private bool memberVariable = false;

public void MainFunction()

private void DoA()
// do some stuff

memberVariable = true;
memberVariable = false;

// maybe do something else

private void DoB()
// do some stuff


// do more stuff

Member variables are used for maintaining the state of the particular object. But as can be seen in this case, "memberVariable" does not contain state. It contains a flag that is particular to the logic of "MainFunction()". This is a bad practice because it is very hard to know what "DoB()" is going to do without also examining "DoA()". If this were expanded further and the class had many functions, it would be difficult to know who uses "memberVariable" how and why.

There are a number of ways to refactor this code to change the use of "memberVariable". DoB() could take memberVariable as a parameter or retrieve it's value by calling another function. Even though there are different ways to alleviate the problem, the idea is the same. Functions should be autonomous and not require other functions being executed in order to work properly. And even if a "global" variable is only global to two private functions, it's still global.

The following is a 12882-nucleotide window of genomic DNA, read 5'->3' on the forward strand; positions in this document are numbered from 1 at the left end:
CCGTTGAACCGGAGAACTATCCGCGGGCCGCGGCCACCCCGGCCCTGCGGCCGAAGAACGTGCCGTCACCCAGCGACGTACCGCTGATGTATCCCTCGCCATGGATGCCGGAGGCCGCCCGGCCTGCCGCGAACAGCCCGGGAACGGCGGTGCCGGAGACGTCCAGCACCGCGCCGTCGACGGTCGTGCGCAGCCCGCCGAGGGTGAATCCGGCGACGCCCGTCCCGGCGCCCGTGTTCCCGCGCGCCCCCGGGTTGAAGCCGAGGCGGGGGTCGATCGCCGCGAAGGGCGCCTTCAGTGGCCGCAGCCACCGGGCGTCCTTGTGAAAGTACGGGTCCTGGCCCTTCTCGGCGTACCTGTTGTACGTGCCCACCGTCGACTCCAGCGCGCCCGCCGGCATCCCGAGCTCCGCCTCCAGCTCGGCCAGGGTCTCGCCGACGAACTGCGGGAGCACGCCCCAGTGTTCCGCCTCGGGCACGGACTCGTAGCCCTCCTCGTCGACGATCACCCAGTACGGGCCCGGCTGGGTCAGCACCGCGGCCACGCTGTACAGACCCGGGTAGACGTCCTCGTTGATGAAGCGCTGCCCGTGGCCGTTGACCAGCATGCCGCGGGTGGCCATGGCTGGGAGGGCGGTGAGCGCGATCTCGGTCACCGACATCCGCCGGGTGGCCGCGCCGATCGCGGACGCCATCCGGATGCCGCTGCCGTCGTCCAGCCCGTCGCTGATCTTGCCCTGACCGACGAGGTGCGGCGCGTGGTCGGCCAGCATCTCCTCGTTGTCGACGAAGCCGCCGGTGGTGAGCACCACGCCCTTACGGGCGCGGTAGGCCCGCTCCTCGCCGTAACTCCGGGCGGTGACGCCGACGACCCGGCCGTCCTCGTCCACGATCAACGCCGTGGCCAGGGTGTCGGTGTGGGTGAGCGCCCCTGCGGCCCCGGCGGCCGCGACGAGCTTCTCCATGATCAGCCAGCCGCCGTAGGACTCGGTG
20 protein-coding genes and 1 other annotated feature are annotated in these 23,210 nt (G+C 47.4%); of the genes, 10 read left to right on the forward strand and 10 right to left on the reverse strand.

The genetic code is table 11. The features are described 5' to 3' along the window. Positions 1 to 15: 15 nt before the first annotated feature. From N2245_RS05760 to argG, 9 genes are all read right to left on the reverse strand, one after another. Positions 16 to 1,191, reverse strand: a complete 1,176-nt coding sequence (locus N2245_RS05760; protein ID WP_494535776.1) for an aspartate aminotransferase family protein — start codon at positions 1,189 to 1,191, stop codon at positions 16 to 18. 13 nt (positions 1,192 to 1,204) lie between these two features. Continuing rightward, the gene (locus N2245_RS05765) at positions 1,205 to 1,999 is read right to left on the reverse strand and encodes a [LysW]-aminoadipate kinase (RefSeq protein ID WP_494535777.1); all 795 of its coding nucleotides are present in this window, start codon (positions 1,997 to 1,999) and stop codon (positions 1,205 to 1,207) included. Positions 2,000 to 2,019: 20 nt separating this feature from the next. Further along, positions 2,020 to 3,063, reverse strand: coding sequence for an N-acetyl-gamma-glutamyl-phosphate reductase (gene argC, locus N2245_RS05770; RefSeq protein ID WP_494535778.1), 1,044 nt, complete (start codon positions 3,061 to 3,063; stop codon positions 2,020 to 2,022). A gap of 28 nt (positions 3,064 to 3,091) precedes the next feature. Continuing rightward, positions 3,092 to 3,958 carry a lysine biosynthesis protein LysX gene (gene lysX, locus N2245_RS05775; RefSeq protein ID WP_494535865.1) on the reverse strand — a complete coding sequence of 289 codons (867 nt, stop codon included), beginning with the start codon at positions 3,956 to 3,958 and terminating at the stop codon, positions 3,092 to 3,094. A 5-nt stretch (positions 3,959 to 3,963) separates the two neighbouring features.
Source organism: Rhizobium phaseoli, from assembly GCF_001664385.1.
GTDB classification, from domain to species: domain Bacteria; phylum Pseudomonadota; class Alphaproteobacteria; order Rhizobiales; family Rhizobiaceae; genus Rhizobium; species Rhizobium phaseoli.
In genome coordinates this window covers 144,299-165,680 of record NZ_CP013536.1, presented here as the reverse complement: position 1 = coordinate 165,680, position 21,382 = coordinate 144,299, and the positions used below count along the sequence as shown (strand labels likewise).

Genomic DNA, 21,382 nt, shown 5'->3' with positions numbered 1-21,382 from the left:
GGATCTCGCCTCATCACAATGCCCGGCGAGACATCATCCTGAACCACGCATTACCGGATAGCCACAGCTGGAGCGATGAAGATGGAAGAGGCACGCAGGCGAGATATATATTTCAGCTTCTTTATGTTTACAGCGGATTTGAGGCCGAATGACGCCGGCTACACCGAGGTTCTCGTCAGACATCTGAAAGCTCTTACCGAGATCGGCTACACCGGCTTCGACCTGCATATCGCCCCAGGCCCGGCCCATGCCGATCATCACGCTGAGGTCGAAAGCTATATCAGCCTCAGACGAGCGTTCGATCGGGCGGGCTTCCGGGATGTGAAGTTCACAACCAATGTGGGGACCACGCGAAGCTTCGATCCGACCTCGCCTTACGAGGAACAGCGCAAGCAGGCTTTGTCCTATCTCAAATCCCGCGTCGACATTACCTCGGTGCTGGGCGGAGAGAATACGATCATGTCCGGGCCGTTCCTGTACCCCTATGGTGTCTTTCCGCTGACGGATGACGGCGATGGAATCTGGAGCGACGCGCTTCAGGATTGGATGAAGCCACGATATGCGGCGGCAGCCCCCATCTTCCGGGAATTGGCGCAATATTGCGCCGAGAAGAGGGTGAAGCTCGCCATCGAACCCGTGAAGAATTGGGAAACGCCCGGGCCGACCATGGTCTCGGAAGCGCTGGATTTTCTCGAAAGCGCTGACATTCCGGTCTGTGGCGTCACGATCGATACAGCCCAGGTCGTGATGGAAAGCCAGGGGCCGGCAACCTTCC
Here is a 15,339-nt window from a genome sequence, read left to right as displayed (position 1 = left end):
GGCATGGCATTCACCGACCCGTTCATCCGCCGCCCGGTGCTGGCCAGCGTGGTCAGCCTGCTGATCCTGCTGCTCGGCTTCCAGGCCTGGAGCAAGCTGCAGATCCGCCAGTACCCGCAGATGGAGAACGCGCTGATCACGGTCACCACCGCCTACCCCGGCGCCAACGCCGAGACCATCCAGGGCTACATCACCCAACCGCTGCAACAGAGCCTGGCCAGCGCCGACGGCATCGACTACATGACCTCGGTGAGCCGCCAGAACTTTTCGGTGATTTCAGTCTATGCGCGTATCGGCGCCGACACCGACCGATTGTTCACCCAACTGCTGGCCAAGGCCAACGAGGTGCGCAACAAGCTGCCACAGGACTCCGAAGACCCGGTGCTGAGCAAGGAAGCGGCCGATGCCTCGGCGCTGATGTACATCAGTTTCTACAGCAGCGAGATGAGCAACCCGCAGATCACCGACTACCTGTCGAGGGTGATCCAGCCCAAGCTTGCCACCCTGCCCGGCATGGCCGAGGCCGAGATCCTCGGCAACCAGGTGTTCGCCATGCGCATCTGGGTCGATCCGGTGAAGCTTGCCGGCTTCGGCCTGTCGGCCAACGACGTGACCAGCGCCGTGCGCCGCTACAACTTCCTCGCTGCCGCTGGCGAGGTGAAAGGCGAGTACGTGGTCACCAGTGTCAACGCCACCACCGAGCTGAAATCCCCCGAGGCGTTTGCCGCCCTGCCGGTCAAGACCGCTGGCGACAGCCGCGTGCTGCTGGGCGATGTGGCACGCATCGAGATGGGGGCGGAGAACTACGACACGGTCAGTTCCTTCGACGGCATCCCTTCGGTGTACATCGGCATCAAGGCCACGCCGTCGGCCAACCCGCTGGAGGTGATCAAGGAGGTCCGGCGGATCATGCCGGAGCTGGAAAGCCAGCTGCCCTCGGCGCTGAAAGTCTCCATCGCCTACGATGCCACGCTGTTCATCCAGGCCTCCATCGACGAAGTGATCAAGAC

Wednesday, August 19, 2009

Don't Arbitrarily Reference the Base Class


All too often I have seen developers referencing properties and methods of the base class directly. Instead of calling “this.SomePropertyOrMethod()” or just “SomePropertyOrMethod()” they call “base.SomePropertyOrMethod()”. This has a number of drawbacks.

1) It implies that a class knows something specific about the parent.